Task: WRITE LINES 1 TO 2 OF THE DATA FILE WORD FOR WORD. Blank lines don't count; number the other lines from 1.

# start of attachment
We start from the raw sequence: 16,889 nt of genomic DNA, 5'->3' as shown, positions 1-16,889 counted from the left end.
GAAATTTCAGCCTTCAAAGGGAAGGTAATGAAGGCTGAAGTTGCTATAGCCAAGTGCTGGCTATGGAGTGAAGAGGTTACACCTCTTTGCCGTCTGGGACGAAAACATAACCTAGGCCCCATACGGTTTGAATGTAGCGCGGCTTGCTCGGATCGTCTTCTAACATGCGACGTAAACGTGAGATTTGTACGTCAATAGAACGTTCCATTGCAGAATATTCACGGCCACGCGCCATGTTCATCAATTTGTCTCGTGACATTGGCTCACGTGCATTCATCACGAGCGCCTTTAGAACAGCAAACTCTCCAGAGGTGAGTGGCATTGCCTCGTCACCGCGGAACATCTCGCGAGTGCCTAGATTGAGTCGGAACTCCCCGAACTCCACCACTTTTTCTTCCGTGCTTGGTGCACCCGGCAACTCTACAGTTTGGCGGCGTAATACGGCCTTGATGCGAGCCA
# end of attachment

We start from the raw sequence: 16,889 nt of genomic DNA, 5'->3' as shown, positions 1-16,889 counted from the left end.
GAAATTTCAGCCTTCAAAGGGAAGGTAATGAAGGCTGAAGTTGCTATAGCCAAGTGCTGGCTATGGAGTGAAGAGGTTACACCTCTTTGCCGTCTGGGACGAAAACATAACCTAGGCCCCATACGGTTTGAATGTAGCGCGGCTTGCTCGGATCGTCTTCTAACATGCGACGTAAACGTGAGATTTGTACGTCAATAGAACGTTCCATTGCAGAATATTCACGGCCACGCGCCATGTTCATCAATTTGTCTCGTGACATTGGCTCACGTGCATTCATCACGAGCGCCTTTAGAACAGCAAACTCTCCAGAGGTGAGTGGCATTGCCTCGTCACCGCGGAACATCTCGCGAGTGCCTAGATTGAGTCGGAACTCCCCGAACTCCACCACTTTTTCTTCCGTGCTTGGTGCACCCGGCAACTCTACAGTTTGGCGGCGTAATACGGCCTTGATGCGAGCCA